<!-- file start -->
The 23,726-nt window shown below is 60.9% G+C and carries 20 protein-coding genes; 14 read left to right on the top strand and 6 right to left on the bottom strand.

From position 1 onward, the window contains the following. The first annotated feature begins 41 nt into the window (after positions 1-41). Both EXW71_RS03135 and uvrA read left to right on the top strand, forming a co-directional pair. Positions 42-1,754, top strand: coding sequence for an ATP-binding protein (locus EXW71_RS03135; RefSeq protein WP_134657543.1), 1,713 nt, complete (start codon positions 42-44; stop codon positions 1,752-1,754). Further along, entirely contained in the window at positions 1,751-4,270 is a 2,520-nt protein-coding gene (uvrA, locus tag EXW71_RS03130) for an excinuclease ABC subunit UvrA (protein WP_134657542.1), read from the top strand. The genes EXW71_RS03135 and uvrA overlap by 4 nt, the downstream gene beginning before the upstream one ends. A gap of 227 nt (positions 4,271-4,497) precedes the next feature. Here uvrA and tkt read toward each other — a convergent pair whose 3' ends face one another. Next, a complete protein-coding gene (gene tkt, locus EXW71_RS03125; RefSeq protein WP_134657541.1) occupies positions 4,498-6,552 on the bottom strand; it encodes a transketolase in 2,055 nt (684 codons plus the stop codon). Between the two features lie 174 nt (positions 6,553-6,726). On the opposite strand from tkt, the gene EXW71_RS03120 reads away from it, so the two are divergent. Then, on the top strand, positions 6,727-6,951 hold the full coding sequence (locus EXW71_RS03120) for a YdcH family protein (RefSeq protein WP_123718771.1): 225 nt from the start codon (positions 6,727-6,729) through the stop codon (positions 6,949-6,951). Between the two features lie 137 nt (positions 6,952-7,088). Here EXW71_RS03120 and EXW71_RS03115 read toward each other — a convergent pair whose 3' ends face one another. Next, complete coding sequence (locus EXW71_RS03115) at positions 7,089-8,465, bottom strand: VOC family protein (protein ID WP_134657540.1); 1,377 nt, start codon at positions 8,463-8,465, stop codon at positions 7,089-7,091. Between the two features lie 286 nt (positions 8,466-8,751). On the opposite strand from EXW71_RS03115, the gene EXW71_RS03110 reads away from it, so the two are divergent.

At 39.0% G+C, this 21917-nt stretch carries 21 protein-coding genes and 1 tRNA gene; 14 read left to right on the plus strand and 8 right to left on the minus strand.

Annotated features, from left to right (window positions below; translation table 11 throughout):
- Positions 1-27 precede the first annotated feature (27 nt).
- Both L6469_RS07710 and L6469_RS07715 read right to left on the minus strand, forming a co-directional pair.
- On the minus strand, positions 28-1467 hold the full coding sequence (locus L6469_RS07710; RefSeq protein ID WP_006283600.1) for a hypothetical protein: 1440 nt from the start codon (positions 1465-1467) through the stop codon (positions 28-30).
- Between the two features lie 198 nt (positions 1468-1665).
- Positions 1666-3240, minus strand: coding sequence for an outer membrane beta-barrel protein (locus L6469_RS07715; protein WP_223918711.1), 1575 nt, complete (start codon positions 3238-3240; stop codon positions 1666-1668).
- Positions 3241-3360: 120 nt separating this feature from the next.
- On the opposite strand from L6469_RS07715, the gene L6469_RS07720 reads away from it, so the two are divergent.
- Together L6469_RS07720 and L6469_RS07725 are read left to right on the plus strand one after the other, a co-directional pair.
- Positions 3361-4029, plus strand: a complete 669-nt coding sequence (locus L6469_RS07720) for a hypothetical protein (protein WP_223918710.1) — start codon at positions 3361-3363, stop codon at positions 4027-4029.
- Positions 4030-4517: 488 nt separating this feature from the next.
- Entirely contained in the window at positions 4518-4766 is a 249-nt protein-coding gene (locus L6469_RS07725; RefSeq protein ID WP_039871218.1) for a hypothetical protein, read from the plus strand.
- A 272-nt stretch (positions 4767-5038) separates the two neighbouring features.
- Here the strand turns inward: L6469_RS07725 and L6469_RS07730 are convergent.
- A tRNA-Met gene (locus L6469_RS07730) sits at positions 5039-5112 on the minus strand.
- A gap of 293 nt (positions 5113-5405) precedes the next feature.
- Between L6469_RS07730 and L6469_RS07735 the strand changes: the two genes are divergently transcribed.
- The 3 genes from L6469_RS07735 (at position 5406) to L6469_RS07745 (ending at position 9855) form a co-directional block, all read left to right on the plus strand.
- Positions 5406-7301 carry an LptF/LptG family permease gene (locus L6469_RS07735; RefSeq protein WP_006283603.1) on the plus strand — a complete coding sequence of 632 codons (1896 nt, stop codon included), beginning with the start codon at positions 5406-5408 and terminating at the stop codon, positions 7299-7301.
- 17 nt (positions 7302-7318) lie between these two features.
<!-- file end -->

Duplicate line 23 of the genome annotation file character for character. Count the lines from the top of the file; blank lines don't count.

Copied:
- 17 nt (positions 7302-7318) lie between these two features.